nice to see bat - what a lovely man. interesting that he, like you, is voting out. it really is a very divisive issue.

droid
23-03-2016, 10:03 AM
https://www.youtube.com/watch?v=IC_Yhggk62o

vimothy
29-03-2016, 02:40 PM
There's a nice summary of the EU ideal versus present reality in Ian Buruma's recent article (http://www.nybooks.com/articles/2016/04/07/brussels-capital-of-europe/) in the New York Review of Books:


When I arrived in Brussels in the fall of 2015, the sense of crisis was palpable. And this was before armored vehicles appeared in the streets in a rather futile show of strength after the killings in Paris. Not long ago, EU officials and their boosters in the media tended to speak triumphantly of “Europe” as a beacon of peace, freedom, and democracy, a model for the rest of world. The rhetoric was now distinctly downbeat.

I attended a dinner party in an elegant apartment on the Boulevard Winston Churchill. My fellow guests were all connected to the EU in one capacity or another. One spoke openly about the possibility of the euro crashing. Another mentioned the increasingly bad image of the European Commission, as an undemocratic, semi-authoritarian body. Parts of it should probably be dismantled, he suggested. At an EU conference held in one of those magnificent palaces left behind by the Belgian Empire, the Dutch vice-president of the European Commission, Frans Timmermans, warned that if Europe didn’t solve the refugee crisis soon, the EU could easily fall apart.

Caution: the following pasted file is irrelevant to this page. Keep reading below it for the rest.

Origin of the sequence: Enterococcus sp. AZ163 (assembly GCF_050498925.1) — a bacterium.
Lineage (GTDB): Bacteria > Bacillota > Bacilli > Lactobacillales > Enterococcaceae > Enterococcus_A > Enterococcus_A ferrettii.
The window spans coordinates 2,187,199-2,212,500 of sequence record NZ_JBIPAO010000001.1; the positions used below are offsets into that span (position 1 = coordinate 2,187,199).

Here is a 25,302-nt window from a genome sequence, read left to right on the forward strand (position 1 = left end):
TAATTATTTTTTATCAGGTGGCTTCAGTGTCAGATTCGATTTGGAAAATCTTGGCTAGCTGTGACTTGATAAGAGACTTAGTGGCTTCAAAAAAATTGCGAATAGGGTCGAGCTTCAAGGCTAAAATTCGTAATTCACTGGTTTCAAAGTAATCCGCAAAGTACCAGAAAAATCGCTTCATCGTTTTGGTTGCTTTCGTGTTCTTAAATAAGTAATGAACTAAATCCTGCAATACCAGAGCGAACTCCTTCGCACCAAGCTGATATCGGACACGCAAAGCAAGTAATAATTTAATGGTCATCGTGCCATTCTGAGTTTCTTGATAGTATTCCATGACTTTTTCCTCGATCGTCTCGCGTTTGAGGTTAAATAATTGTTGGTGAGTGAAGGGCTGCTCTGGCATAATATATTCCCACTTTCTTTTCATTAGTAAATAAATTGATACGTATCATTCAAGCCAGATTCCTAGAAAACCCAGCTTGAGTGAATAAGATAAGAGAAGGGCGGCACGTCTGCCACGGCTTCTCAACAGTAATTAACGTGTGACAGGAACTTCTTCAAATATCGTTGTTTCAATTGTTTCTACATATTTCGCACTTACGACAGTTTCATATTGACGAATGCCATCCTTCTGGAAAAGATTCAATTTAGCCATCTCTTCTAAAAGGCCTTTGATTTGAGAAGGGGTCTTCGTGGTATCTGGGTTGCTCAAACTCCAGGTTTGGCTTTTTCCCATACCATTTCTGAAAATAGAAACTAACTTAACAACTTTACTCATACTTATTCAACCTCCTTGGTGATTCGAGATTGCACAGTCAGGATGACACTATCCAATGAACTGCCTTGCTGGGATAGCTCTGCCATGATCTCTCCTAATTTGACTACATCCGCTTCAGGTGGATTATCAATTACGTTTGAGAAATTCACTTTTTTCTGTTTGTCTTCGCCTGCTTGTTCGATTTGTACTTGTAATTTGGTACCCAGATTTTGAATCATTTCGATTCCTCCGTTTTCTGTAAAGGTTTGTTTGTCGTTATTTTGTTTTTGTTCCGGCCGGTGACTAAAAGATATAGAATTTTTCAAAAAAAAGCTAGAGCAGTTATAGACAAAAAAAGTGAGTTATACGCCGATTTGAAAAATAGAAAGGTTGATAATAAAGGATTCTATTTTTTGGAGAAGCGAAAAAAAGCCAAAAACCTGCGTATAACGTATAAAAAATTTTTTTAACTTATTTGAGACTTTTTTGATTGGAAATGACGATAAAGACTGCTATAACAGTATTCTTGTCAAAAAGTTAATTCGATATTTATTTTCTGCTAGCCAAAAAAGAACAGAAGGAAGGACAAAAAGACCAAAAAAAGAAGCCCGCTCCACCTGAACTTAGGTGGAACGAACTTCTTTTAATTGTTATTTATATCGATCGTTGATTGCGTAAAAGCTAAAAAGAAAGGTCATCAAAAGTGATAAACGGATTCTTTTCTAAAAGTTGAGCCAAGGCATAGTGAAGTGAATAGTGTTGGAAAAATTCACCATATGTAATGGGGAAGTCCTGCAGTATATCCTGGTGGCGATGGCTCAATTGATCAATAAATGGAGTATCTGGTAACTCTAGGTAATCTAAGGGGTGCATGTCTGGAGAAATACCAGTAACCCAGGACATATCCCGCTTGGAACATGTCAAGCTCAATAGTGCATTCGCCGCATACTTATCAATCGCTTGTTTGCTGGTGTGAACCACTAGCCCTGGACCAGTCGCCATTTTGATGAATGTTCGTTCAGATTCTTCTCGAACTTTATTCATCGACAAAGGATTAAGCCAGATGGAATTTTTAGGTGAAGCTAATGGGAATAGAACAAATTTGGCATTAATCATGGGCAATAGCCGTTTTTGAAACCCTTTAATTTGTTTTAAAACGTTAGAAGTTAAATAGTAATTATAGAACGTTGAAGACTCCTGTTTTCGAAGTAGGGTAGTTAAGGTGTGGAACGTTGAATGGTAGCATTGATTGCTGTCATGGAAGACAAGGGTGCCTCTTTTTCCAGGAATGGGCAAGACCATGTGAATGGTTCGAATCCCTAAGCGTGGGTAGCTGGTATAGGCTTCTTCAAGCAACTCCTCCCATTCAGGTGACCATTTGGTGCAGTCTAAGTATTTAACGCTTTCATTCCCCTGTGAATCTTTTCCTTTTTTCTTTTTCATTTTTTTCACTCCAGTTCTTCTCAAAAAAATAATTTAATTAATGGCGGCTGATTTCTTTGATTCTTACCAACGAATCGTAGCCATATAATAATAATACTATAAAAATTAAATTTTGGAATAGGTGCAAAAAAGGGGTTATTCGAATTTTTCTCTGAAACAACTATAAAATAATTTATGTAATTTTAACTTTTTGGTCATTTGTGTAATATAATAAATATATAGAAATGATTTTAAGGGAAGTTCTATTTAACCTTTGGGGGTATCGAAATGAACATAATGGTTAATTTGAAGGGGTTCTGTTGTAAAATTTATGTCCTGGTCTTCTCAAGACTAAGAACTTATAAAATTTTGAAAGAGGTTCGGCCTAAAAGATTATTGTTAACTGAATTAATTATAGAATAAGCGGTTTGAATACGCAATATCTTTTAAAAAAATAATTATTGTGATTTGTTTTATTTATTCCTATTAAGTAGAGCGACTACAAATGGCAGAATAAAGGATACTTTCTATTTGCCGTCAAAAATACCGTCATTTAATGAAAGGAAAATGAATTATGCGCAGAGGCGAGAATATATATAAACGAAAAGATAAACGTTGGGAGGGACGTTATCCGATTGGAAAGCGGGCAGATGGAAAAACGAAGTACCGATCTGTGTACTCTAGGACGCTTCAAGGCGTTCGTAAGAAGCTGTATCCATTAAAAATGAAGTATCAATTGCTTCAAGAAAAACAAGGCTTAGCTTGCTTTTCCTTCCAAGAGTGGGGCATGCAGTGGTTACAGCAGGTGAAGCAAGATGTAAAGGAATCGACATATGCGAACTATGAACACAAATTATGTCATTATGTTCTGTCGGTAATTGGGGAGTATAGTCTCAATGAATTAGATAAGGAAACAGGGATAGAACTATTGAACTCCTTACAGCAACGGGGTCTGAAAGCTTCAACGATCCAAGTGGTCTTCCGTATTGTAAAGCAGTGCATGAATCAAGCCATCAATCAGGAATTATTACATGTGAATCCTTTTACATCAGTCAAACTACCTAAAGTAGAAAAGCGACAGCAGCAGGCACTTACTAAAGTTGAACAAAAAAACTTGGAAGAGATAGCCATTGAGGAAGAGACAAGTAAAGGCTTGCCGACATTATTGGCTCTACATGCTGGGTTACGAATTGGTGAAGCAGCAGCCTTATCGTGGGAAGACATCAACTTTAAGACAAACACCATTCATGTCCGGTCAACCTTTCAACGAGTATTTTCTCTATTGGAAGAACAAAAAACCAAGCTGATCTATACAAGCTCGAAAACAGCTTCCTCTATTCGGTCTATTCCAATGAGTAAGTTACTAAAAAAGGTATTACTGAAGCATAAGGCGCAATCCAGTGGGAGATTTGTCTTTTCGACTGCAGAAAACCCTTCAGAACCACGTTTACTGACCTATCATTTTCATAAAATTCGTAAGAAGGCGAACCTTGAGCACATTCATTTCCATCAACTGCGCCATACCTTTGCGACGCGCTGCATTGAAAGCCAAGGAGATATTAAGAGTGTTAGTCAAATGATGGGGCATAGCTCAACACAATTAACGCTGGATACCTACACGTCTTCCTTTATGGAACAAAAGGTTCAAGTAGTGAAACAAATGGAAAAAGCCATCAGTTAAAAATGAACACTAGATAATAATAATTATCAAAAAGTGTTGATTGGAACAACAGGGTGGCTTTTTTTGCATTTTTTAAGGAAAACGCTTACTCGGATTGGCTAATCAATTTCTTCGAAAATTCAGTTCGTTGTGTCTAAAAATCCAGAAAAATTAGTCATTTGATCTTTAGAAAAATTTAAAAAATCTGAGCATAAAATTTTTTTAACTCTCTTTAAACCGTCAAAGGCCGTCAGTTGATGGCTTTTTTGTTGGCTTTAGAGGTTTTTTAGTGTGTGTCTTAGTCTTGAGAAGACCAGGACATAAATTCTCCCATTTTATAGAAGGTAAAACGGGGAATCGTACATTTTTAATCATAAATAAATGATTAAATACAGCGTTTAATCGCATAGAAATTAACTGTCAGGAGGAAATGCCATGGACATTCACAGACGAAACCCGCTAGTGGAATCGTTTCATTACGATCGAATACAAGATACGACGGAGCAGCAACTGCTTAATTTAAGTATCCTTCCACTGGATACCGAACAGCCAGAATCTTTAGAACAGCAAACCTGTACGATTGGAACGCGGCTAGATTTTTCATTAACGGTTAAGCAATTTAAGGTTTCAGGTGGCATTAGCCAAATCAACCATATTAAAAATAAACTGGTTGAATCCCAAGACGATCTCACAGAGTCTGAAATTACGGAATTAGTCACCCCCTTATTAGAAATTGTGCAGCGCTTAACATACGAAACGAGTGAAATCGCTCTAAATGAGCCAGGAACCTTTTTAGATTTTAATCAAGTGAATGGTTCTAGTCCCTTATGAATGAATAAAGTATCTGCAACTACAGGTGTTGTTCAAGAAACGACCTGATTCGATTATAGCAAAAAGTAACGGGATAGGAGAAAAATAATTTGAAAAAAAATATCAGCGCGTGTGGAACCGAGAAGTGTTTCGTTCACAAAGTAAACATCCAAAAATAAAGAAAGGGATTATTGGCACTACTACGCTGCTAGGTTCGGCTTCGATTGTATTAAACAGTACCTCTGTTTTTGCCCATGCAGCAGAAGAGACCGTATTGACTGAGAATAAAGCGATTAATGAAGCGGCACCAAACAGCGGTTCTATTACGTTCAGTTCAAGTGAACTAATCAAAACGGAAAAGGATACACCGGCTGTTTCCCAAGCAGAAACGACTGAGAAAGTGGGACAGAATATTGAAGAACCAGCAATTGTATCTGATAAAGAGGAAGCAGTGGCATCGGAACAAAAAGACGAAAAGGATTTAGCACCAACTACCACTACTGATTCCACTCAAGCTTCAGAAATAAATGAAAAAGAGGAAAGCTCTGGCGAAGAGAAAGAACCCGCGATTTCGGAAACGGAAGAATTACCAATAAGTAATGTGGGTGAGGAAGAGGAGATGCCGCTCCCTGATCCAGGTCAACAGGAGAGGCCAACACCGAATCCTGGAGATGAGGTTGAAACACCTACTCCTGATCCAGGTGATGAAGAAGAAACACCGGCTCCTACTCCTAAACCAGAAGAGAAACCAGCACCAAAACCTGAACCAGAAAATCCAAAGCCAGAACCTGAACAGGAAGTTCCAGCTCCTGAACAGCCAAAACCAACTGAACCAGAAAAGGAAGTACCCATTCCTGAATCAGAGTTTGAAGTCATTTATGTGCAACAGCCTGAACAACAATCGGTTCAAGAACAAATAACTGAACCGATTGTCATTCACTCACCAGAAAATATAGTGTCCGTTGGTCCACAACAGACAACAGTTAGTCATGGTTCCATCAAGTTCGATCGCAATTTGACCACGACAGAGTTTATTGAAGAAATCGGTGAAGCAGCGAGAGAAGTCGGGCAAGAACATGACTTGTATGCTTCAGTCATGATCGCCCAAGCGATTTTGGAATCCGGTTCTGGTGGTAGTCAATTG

At a lavish banquet following yet another EU conference in the same gilded palace, I listened to a speech by Étienne Davignon. If anyone personifies the grand European “project,” it is Davignon. This aristocratic Belgian businessman, banker, diplomat, former commissioner, and now president of a think tank called Friends of Europe operates precisely where Belgian and EU elites overlap: on the summit of big money and lofty ideals. Davignon is, in a sense, the unofficial king of Brussels. In the past, he could be counted on to hold forth about the glories of a united Europe. Now he struck a more defensive note; he was sick and tired, he said, of European despondency: “We have lost pride in what we have done.”

It sounded to me as though Brussels triumphalism was turning into a lament. In a way, this was refreshing. Many observers have described the dangers faced by Europe, not least George Soros in these pages. One of the most cogent thinkers about the EU is Luuk van Middelaar, a historian educated in Holland and France, and now based in Brussels. His articles frequently appear in France, as well as his native Holland. As a former member of the cabinet of the Belgian Herman Van Rompuy, the first president of the European Council, van Middelaar knows the EU from the inside out. He sees the problem of Europe mainly as a political crisis.